This is my story of turning from employee to digital entrepreneur, turning from being told what to do to designing my own future.
Once upon a time, I used to live a happy life, following the footprints of my parents. For them, and for most of their friends, the 9 to 5 job was the only secure and respectful way to provide for their families.
Growing up, I was encouraged to choose between becoming a lawyer, a physician like both of my parents, or an engineer. All the rest, like theater, journalism, music was labeled “free time” in my parent’s home.
Every day during my 30s and a big part of my 40s I would go to work for a big corporation believing that I was on the right track. The job was becoming repetitive and less exciting, but somehow, my friends and colleagues thought that this was to be expected and very normal.
I enjoyed the security of being paid a regular salary. I could pay my bills and even went on a few vacations with my then young family. Most importantly, I was supposed to accept the dissatisfying work as part of the game and as something that most people in my circles also considered very normal.
I did occasionally meet people who were going after their dreams, but I could not really relate to them. My diving instructor whom I met during a vacation in Sulawesi, Indonesia, was one of them.
She was a biologist who developed a fascination for the marine world and left her cushy job in a biology lab in Vienna in her 50s to open a scuba diving school in Indonesia.
What a brave woman! I certainly was more than impressed, but I was also convinced that her story could not possibly be my story as well. It somehow seemed that we were made from different materials and lived in very different worlds.
To me, it seemed as if she was an actress in a movie where I certainly did not belong. I also wanted to believe that her dreams coming true was simply a result of her having plenty of luck on her side.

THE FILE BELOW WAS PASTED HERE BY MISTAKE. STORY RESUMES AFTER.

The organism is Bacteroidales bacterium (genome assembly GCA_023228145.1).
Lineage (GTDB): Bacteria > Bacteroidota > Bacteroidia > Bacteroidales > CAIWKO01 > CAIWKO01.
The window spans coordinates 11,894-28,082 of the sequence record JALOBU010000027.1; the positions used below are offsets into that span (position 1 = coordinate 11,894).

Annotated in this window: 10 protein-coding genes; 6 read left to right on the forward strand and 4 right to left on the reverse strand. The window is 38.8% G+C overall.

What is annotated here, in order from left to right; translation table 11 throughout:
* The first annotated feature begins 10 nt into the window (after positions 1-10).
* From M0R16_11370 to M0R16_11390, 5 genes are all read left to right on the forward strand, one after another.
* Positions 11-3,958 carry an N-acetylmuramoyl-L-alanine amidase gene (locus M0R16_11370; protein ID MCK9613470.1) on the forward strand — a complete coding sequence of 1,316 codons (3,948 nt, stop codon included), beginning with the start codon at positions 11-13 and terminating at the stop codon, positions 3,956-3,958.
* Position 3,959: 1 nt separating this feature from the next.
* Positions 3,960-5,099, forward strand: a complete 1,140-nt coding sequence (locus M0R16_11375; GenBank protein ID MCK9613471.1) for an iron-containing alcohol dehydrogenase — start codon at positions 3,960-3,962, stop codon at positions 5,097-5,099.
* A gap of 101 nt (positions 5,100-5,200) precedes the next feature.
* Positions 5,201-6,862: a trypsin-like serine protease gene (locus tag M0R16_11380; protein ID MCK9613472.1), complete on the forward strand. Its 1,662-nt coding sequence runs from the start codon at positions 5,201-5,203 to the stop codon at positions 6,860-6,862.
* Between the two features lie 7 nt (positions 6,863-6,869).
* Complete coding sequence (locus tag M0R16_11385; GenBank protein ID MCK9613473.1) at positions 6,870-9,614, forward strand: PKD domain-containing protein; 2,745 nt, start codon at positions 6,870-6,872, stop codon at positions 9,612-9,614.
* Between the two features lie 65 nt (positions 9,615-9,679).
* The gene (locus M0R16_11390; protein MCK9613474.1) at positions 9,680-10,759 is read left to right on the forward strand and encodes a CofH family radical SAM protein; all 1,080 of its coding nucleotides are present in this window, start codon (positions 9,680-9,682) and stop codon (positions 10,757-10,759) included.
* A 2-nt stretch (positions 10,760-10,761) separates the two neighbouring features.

To bring some excitement back into my life, I took advantage of an opportunity to work in a different country for a couple of years. My family and I moved to one of the nicest locations known to me at that time, the Côte d’Azur in the South of France.
Soon, we made many friends among the expat community in Antibes. I started noticing that unlike our friends back home, many of these people were creating their own jobs and businesses.
Monica is one of the friends I met while staying in France. She was fluent in a few languages and was working as a translator for her clients as an independent contractor. With this approach, she had enough time outside of work to socialize and the flexibility to plan her time as desired with friends and family.
Another friend of mine, Patricia, had 4 children and was running a successful business of organising wine and cheese tasting events. Her business catered to a lot of customers. Many of them would arrive to the Côte d’Azur on their yachts. Some would spend the summer in the local spacious villas.
Yet another friend was running a production company, organizing photo shoots at great nature spots for major clothing brands.
I was under the impression that this drive of entrepreneurship and creativity among my Côte d’Azur friends was a consequence of the irresistible beauty of the region. The mountains and the Mediterranean Sea coupled with mostly sunny and warm weather throughout the whole year were addictive.